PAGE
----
Finding a needle in a haystack might prove easier than finding the most accurate measure of gravitational waves, telltale ripples in space-time created when massive black holes crash into each other. Yet a University of Mississippi physicist and his team have made significant advances in that direction.
Leo Chaim Stein, UM assistant professor of physics and astronomy, has been working with Keefe Mitman, a graduate student at the California Institute of Technology, and Macarena Lagos, a postdoctoral researcher at Columbia University, to precisely model gravitational waves that result from these cosmic collisions.
Stein, Mitman and Lagos detail their findings in “Nonlinearities in black hole ringdowns,” an article published Feb. 21 in the journal Physical Review Letters. The article was selected as an “Editor’s suggestion,” a designation given to only about 15% of all papers and reserved for those that are “particularly important, interesting and well-written.”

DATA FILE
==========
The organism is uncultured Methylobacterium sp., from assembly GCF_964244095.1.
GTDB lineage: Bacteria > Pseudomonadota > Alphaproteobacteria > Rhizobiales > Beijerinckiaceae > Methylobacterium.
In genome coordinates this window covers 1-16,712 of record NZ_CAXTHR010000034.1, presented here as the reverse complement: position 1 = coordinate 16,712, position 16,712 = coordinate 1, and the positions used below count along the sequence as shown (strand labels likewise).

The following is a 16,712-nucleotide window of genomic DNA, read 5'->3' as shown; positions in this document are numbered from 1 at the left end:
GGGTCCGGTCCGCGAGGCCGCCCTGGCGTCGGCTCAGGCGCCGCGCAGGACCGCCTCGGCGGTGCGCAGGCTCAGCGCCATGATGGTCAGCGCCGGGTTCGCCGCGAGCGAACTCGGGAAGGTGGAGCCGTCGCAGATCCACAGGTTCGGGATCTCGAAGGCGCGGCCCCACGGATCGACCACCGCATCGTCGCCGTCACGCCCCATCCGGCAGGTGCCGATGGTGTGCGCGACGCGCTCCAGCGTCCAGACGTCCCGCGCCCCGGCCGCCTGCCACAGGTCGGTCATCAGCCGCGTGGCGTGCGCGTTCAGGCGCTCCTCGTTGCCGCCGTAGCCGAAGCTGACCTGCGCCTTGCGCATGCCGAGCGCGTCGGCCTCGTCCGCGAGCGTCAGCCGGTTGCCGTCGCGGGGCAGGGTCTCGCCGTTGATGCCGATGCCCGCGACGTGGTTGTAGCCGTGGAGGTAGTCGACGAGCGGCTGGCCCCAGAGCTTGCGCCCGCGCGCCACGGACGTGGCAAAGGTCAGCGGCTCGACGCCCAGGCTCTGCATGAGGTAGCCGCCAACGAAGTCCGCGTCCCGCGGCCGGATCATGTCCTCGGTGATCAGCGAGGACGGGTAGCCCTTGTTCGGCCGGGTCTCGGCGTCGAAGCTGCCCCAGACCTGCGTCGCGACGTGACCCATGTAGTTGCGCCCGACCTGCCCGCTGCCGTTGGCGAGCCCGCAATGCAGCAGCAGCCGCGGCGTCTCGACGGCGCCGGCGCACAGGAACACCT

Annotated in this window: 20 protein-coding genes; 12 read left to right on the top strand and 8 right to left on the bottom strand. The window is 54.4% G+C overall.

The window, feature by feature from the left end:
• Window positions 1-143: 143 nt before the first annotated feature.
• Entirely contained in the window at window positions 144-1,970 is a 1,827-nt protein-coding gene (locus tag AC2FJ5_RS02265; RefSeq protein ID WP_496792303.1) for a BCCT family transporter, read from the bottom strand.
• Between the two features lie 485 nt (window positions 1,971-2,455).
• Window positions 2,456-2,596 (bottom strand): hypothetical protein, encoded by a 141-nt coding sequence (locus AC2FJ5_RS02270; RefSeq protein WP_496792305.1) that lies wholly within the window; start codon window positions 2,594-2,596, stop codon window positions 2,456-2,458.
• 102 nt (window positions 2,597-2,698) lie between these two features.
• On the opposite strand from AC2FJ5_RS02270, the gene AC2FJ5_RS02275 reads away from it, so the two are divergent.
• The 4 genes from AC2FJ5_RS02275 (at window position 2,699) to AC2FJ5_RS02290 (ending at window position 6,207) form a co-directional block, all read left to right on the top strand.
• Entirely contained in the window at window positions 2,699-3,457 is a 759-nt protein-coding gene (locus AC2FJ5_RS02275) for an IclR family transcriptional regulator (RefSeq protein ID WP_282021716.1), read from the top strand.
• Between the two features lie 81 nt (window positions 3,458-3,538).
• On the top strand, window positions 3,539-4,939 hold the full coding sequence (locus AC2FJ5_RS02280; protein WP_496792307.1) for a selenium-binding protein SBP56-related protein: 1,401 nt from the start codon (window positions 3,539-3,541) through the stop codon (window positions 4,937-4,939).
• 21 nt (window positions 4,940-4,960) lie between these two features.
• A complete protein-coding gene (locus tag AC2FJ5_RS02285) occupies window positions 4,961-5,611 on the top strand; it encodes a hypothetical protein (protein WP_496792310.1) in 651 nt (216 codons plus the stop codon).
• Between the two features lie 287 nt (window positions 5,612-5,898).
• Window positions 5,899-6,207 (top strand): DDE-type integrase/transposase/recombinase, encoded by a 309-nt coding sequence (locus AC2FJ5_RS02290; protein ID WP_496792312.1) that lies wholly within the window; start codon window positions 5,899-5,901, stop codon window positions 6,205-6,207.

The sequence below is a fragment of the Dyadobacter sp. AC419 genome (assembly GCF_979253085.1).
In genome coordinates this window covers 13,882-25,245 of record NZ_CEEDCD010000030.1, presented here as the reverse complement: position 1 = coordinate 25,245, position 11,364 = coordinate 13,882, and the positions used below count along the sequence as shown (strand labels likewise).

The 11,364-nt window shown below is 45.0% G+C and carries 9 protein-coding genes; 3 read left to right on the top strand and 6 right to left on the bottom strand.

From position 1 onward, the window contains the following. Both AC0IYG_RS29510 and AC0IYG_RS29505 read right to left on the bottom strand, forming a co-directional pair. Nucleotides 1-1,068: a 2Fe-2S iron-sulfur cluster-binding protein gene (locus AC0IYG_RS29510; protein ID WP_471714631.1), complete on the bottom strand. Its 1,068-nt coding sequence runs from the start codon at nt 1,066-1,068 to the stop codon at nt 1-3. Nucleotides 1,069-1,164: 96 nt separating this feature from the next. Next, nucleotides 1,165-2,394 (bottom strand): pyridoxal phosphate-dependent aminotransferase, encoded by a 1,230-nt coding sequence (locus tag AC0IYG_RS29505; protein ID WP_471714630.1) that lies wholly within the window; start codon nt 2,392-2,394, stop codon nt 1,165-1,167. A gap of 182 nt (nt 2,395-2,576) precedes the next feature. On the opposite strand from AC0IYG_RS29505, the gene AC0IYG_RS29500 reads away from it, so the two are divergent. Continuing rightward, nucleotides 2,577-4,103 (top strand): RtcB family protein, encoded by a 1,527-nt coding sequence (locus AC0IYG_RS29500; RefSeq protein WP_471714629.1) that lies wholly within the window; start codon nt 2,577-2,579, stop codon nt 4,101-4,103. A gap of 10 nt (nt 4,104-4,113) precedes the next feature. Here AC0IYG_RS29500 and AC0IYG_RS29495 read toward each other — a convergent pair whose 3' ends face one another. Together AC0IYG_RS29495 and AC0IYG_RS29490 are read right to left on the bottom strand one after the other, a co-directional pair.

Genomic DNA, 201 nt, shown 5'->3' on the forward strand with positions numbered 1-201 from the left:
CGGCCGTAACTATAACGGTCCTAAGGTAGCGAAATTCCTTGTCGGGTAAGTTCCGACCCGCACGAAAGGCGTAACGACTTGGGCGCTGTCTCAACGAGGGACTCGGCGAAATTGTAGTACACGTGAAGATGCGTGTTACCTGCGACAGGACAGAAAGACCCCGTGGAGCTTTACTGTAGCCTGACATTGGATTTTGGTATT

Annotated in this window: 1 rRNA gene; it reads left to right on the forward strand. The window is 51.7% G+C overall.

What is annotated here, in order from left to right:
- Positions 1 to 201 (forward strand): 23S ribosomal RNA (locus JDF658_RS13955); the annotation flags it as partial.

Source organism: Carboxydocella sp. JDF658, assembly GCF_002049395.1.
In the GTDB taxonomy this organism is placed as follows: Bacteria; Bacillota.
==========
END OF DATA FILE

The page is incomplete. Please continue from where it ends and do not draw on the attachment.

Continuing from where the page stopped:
We want to mathematically model how black holes ‘ring down’ like a bell, because we can use the frequencies in the ringdown to test Einstein’s theory of gravity, general relativity,” Stein said.
UM is part of the Laser Interferometer Gravitational-Wave Observatory, or LIGO, Scientific Collaboration. The LIGO collaboration, working with the European-based Virgo interferometer, first detected gravitational waves in 2015 and have continued to study the phenomena.
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